• civil disobedience (protests, picketing)
  • skillful politics (Paul understood the power of the vote)
  • masterful use of public images and the media to affect people emotionally and move them to action (parades, visible protests, images of women being force-fed because they sought equality)
  • refusal to compromise or settle for less when a core value is at stake. Her vision was not piecemeal suffrage for women at the whim of legislators state-by-state, something easily rescinded, but an amendment to the basic instrument of government, the US Constitution.

John F. Kennedy was also a man of vision, a liberal from the left. Kennedy showed us what can happen when a charismatic leader gets behind a grand idea. Kennedy proposed, "that this nation should commit itself to achieving the goal, before this decade is out, of landing a man on the moon and returning him safely to Earth." He then set up and funded an organization for that specific job. He recruited the best minds. Money was to be no limit. He used the media to rally the voters behind the task. His is the perfect model for implementing our new vision. The world needs a new John F. Kennedy who says, "I propose that within the next 25 to 35 years we end the use of war to resolve our conflicts, and here is the plan."

George Soros, another man, an activist with an international view, grasps the same principle Ronald Reagan did. He, too, uses money in the war on terror to get the desired result, but he states it this way: the strategy is to bring "such great benefits to the people that even a repressive regime finds it advantageous to accept your presence."11 George Soros has spent billions of his private wealth to foster in current or former authoritarian governments the democratic and open societies that are and will continue to be critical in our campaign to end wars.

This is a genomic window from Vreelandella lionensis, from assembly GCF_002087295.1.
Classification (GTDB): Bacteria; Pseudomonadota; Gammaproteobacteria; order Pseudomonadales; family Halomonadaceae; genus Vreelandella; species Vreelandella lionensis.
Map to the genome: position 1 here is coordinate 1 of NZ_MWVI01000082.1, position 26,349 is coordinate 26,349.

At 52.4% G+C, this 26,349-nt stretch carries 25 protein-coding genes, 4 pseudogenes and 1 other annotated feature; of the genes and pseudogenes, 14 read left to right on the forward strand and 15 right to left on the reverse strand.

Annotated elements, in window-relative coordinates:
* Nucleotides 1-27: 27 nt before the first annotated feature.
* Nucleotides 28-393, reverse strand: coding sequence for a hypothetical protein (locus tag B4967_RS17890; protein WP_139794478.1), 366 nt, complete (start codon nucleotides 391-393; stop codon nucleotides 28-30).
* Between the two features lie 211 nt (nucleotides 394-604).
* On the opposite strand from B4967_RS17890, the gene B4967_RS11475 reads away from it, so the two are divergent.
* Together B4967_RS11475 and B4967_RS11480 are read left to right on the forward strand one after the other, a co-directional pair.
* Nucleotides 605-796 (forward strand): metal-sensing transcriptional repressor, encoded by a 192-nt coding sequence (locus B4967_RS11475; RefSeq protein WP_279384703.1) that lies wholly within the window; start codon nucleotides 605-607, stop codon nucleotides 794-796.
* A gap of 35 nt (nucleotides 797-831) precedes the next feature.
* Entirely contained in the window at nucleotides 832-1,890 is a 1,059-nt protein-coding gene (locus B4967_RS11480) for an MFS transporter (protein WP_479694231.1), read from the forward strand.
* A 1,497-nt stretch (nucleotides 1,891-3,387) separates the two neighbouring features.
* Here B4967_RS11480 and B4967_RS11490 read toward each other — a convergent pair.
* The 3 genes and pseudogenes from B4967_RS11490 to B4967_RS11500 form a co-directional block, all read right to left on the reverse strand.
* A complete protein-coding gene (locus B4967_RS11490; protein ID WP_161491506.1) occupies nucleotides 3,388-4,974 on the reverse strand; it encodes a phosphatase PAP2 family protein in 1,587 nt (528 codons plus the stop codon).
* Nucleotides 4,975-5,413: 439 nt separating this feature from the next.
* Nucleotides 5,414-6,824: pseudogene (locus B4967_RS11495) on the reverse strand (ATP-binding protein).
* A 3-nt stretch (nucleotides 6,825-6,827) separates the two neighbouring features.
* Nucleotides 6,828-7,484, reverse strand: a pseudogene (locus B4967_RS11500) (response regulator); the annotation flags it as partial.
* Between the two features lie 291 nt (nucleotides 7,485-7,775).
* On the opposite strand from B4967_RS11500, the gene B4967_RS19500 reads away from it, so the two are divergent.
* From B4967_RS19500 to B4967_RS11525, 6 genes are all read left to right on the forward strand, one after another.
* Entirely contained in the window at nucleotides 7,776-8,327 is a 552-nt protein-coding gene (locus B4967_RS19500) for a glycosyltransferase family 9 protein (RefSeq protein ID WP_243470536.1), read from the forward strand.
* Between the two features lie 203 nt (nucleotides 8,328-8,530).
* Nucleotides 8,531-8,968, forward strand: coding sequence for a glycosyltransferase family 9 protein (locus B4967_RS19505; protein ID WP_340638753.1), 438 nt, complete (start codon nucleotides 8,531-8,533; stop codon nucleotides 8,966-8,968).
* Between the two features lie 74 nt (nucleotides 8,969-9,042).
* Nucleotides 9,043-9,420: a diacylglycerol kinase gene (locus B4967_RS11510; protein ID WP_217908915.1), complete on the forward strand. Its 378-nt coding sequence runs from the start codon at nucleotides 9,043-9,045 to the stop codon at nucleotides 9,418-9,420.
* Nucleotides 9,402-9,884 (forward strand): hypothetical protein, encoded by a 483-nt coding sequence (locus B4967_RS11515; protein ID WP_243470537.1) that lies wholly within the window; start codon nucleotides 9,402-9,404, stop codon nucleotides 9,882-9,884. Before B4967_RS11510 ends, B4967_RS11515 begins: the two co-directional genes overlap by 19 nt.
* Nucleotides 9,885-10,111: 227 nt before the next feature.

If you live in a democracy and vote for leaders who pursue nonviolent, spend-them-into-the-ground-with-positive-works strategies, you are already embracing a strategy that will work and be stable into the future.  

The alternative is to vote for the ancient and historically discredited strategy of make-more-and-better-weapons-so-we-can-attack-and-destroy-them-and-by-so-doing-have- peace. Or to do nothing at all, just plod on. The result will be history as usual—war, after war, after war. And we will then watch democracies slowly but inexorable erode into empires or tyrannies as the urge for domination reasserts itself.

Thinkers as diverse as the editors of Scientific American9 and former U.S. Senator Gary Hart1 agree: the global community is at a pivotal, unique time in history (see How Far We Have Already Come). Given the will to do it, we can create a warless future. It's time to choose. Time to get serious. Time to make a final push.


1 Hart, Gary. 2004. The Fourth Power. A Grand Strategy for the United States in
     the Twenty-First Century
. NY: Oxford University Press.
2 Reed, Thomas. 2004. At the Abyss. An insider's history of the cold war. Novato,
     CA: Presidio Press.
3 Mamet, David. 2005. "Poker party. In politics as in poker, the only way to win is to
     seize the initiative." LA Times, September 16.
4 Vieth, Warren and Mary Curtius. 2005. Bush pledges aid for 'long haul.' LA Times,
     September 9.
5 Bernstein, Sharon and Amanda Covarrubian. 2005. "Donations at $500 Million, and
     Climbing." LA Times, September 7.
6 Wertheim, Margaret. 2004. "Drying the tears of thirsty nations." LA Times,
     September 12.
7 L.A. Times, 2005. "$80-Billion request for wars expected." Jan. 25.
8 Diamond, Jared. 2005. Collapse. How Societies Choose to Fail or Succeed.
    NY: Viking Books.
9 Scientific American. 2005. "Crossroads for Planet Earth. The Human Race is at
     a Unique Turing Point. Will we Choose to Create the Best of All Possible Worlds." September.
10 Lewis, Jone Johnson. 2005. "Militant suffragists split over strategy." About.com.
11 Holley, David. 2004. "Soros invests in his democratic passion" LA Times, July 5.
*   Stewart, Martha. 2005. Cited on her TV show, The Apprentice. October
**  Stewart, Martha. 2005. Cited on her TV show, The Apprentice. October

Back to top